Escherichia coli, 2nd Edition

Pathotypes and Principles of Pathogenesis

Escherichia coli, 2nd Edition,Michael Donnenberg,ISBN9780123970480

M Donnenberg   

Academic Press




229 X 152

This unique collection presents timely and vital information on understanding the inner workings of Escherichia coli, which will lend key insights into disease prevention research.

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Key Features

  • Offers a single source of information of E. coli pathogenesis written by expert authors
  • Presents comprehensive coverage on molecular mechanisms, biology, evolution and genomics and recent advances


The 2e of Escherichia coli is a unique, comprehensive analysis of the biology and molecular mechanisms that enable this ubiquitous organism to thrive. Leading investigators in the field discuss the molecular basis of E. coli pathogenesis followed by chapters on genomics and evolution. Detailed descriptions of distinct strains reveal the molecular pathogenesis of each and the causes of intestinal and extra-intestinal infections in humans. This work concludes with a presentation of virulence factors common to two or more pathotypes. The book is a great resource for references and up-to-date knowledge for anyone who studies E. coli pathogenesis, either as established investigators or investigators new to the field. It is also an excellent text for those who teach mechanisms of pathogenesis to graduate students and medical students and wish to have a source of knowledge from which to develop lectures.


Microbiologists, cell biologists, infectious disease clinicians, food safety experts, veterinarians, and advanced students.

Michael Donnenberg

Michael Donnenberg, MD is a Professor of Medicine and of Microbiology and Immunology at the University of Maryland. Dr. Donnenberg is a graduate of the Columbia University College of Physicians and Surgeons. He completed residency in Internal Medicine at what is now the Bayview Campus of Johns Hopkins and fellowship in Infectious Diseases at Tufts/New England Medical Center. After additional postdoctoral research training at the Center for Vaccine Development at the University of Maryland, Dr. Donnenberg joined the faculty in 1990. Dr. Donnenberg’s research has focused on the molecular pathogenesis of infections due to Escherichia coli and on the biogenesis and function of bacterial surface appendages called Type IV Pili that are used by many pathogens to adhere to host cell surfaces. His work has been continuously funded by the National Institutes of Health for over twenty years and has resulted in the publication of over one hundred original manuscripts, reviews, and book chapters. He is a Fellow of the Infectious Diseases Society of America and the American Academy of Microbiology and a member of the American Society for Clinical Investigation. He is a recipient of the Oswald Avery Award from the Infectious Diseases Society of America. Dr. Donnenberg is an active Infectious Diseases clinician and directs the Medical Scientist (MD/PhD) Program at the University of Maryland. He is also active in medical education and was an inaugural member of the Pass and Susel Academy of Academic Excellence at the University of Maryland.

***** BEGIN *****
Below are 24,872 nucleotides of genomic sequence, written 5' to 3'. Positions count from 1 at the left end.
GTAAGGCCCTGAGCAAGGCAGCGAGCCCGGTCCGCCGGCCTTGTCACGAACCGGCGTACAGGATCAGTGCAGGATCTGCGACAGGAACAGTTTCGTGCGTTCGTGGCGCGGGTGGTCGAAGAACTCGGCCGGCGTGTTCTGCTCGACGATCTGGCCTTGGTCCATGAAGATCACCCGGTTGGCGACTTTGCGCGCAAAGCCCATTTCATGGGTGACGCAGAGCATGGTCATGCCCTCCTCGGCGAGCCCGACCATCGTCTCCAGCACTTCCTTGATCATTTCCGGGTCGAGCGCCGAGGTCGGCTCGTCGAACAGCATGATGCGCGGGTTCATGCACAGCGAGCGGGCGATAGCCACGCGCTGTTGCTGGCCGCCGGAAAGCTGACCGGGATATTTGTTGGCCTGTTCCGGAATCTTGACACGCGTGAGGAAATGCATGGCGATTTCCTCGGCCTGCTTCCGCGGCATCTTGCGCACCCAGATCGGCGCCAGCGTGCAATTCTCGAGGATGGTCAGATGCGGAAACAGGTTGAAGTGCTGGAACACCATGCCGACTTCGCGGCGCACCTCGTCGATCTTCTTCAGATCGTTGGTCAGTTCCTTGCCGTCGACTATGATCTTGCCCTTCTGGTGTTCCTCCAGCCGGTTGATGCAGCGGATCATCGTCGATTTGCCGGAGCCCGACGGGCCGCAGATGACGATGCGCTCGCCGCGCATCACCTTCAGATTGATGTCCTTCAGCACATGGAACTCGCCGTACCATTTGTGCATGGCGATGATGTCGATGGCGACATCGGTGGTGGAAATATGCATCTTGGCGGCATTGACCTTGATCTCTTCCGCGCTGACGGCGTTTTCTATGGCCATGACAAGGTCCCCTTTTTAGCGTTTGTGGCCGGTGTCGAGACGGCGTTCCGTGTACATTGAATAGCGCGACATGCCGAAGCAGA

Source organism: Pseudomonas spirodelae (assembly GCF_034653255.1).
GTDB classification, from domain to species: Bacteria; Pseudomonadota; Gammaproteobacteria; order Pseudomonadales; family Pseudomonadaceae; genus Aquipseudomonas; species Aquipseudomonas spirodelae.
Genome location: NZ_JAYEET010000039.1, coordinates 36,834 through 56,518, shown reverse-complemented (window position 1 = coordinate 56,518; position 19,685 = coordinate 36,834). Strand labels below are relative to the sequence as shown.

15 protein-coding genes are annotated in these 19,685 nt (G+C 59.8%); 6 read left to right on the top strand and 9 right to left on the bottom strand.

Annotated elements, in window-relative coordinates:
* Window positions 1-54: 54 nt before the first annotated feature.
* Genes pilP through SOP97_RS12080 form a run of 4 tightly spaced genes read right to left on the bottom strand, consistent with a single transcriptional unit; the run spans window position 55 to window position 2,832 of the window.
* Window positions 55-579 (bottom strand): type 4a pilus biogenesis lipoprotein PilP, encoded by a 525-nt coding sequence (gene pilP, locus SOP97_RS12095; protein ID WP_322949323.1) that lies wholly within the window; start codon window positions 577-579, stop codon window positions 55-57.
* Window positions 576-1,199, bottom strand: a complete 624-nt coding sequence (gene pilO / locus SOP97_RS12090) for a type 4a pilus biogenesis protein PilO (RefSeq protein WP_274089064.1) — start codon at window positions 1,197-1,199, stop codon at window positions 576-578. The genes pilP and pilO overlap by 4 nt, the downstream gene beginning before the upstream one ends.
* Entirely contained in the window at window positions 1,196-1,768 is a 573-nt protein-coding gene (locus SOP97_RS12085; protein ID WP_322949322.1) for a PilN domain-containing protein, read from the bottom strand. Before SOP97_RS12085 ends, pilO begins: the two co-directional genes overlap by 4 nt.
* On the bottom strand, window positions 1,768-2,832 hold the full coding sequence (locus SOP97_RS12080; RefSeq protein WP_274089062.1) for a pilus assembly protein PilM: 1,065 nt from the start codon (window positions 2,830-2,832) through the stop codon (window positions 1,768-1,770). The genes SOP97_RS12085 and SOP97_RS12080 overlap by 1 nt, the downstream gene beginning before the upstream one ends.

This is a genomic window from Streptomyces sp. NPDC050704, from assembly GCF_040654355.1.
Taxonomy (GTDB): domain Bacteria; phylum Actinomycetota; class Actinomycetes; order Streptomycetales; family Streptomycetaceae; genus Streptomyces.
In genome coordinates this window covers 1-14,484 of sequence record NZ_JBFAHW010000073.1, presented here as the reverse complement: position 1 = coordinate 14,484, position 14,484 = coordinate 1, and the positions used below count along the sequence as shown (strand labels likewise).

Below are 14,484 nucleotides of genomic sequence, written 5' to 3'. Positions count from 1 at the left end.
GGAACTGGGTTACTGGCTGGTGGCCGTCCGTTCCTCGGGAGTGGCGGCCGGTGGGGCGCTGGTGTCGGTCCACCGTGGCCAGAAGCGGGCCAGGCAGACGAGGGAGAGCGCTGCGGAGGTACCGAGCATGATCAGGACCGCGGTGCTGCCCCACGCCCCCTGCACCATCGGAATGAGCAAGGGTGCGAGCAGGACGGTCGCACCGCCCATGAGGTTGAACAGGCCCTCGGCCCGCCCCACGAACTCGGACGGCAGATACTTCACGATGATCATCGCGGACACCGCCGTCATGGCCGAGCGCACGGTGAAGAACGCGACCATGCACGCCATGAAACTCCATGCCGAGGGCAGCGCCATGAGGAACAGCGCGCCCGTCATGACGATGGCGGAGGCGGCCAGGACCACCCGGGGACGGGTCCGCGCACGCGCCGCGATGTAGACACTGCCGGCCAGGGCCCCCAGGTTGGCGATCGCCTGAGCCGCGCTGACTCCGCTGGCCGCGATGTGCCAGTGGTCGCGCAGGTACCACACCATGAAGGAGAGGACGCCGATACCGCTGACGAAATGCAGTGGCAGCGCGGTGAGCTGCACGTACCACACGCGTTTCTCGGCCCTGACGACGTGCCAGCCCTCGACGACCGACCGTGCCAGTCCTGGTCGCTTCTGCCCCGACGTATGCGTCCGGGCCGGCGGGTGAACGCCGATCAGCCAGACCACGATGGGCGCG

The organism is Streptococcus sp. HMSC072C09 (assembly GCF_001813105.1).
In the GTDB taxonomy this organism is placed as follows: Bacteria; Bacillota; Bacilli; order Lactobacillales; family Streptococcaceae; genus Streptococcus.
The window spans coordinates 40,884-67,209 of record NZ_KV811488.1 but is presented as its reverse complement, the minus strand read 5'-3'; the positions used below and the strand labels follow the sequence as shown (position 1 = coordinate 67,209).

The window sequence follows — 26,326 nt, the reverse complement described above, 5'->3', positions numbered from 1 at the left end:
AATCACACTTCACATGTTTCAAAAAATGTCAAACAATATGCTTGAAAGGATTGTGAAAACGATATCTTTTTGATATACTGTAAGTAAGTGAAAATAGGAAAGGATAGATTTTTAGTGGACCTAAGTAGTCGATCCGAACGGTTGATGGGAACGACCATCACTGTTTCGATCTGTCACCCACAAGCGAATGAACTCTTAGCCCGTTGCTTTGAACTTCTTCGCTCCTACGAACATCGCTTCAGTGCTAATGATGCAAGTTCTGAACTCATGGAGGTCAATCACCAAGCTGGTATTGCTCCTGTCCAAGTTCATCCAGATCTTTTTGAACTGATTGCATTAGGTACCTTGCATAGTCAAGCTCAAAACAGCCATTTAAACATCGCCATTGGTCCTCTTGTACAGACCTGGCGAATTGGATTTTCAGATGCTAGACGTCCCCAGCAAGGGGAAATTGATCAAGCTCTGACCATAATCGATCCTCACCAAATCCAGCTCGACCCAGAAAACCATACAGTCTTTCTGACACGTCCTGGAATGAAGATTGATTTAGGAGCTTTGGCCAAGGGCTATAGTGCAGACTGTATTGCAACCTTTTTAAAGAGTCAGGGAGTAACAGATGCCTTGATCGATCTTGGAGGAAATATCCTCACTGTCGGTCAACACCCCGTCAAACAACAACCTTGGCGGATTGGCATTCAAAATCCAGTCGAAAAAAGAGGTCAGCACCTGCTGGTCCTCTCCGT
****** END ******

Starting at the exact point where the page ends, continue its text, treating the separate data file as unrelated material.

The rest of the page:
Affiliations and Expertise

University of Maryland School of Medicine, Baltimore, U.S.A.

Escherichia coli, 2nd Edition

Section I: Escherichia coli, the Organism
The Biology and Ecology of Pathogenic E. coli
Comparative Genomics of Pathogenic E. coli
Evolution of Pathogenic E. coli
Section II: Escherichai coli Pathotypes
Enteropathogenic E. coli
Enterohemorrhagic and other Shiga-toxin Producing E. coli
Enterotoxigenic E. coli
Shigella and Enteroinvasive E. coli
Enteroaggregative E. coli
Uropathogenic E. coli
Meningitis-Associated E. coli
Hybrid and Potentially Pathogenic E. coli strains
Section III: Escherichia coli Virulence Factors
Adhesive Pili of the Chaperone-Usher Family
Type IV Pili and Type 2 Secretion Systems
Type 3 Secretion Systems
Type 3 Secretion Effectors
Types 1 and 5 Secretion Systems and Toxins
Capsule and Lipopolysaccharide

Quotes and reviews

"The Escherichia coli (E. coli) bacteria is the most common facultative anaerobe in the human intestinal tract, and most strains are non-pathogenic and even symbiotic. It is the pathogenic strains that scientists from around the world consider here, looking at the organism itself, pathotypes, and virulence factors."--Reference & Research Book News, October 2013

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